By kind permission of the Great Eastern Railway Company, the children assembled at the Old Station, and here, under the able direction of Mr. V. Swift, assisted by Mr. G. B. Poppy, they were lined up along the platform in marching order. The Town Band headed the procession, and proceeded by way of the Society’s central premises, along All Saints’ Road, to the grounds, kindly lent for the occasion by Capt. Tanner.

Mr. A. Challis and Mr. A. Fairweather, representing the General Committee, and Mr. C. Moss and Mr J. W. Thompson representing the Educational Committee, followed the band, with the children’s decorated bicycles. Then came the girls, followed the boys, and at the rear was the mare “Daisy,” with the Society’s van, decorated, taking the children who were too small to walk.

The rear was brought up by the waggons from Stetchworth, kindly lent by the Earl of Ellesmere, and Mr. F. P. Harrison for the occasion. On arrival at the grounds, they found amusements awaiting them, including Thurston’s roundabouts and swings. The children’s sports were conducted by a special committee, composed Mr. G. B. Poppy (chairman), Messrs. R. Baker, J. W. Thompson, A. Fairweather, W. Meekins, C. J. Moss, W. E. Carter, A. W. Leonard and H. Holloway, and the whole programme was gone through with remarkable success and ended with the lady’s race.

The entertainment part of programme was entrusted to a committee composed of Mr. Keegan (chairman), Miss M. Woollard, Mrs. Balls, Messrs. V. Swift, F. Ranns, A. Parr, and R. Forrester. The Pelaw boot polishing competition for boys for which prizes were given by the Co-operative Wholesale Society, proved a very interesting feature, and the same can said of the spoon cleaning competition for girls.

A very interesting item was the attractive programme of maypole and country dances. There was also a sketch, entitled “Voices of the Past”, rendered by the children, under the care and direction of Miss Black, assisted their teachers, to whom great credit is due. The children wore special dresses for the event, and Miss Cardy acted as accompanist, while Miss Barrett had charge of the infant section, and Miss Potter the older girls.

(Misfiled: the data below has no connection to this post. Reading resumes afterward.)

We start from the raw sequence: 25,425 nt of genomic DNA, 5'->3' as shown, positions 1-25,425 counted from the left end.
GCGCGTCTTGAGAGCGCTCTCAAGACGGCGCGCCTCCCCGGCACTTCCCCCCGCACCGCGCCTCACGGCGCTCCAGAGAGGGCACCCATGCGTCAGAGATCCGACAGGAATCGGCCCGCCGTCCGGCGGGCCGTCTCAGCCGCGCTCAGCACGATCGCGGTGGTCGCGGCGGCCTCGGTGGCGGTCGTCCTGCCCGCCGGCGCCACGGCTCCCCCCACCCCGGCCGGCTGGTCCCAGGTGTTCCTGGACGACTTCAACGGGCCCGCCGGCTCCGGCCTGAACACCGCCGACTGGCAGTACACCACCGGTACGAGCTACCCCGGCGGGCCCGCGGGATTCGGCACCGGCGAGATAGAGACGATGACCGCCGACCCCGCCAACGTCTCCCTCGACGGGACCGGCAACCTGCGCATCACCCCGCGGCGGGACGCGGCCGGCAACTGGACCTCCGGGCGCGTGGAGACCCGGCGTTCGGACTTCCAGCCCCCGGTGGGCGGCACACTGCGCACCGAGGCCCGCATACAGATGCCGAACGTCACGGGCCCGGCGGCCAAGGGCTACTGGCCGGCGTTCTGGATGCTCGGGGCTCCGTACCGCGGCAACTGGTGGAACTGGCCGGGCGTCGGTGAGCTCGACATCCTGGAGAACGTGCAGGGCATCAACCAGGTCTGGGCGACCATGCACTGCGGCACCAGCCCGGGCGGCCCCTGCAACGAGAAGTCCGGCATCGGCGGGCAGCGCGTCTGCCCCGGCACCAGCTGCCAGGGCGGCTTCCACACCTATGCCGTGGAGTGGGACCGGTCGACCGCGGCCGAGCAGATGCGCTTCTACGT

The whole of the catering was done by the Society, and the wants of the 1,600 children were attended to by the tea committee, composed of Mr. F. W. Cardy (chairman), Mrs. Radford, Mrs. Jeacock, Mrs. Gillman, Mrs. Stracey, Mrs. Ashby and Mrs. Hubbard, and a large staff of Indies. The hot water arrangements were under the care of Messrs. Trigg, Jeacock and L. A. Green.

The adult section was catered for by the employees, and everyone worked, including the secretary, Mr. A. Challis, with the utmost endeavour to make the event a gigantic success, which it turned out to be. It was estimated that 3,200 children and adults entered the field by ticket before 7 p.m.


From the left, general provisions, offices, drapery, bakery, confectionery.


1914 Church parade and artist impression of remodelling in around 1933


c 2001 and Ashbourne Court in 2019

Expansion took place on the opposite corner of what was already known as “Co-Op Corner” and the various departments were shuffled around as economics of the day dictated. As the photo below shows, at one time there was even a blacksmiths department.

In addition, a branch was opened on Exning Road (recorded by Kelly’s directory in 1933), on the site of what is now (2020) the InaSpin launderette. Only this poor photo has been found.




The layout of the departments in the 1950s was from the alley next to what is now the Spar convenience store (then Lander’s general store) on Vicarage Road, starting with the grocery department and going round the corner into All Saints Road was the drapery and all manner of ladies clothing and shoes. Then there was the entrance to the offices and beyond that the bakery and a covered park for the firm’s own vehicles.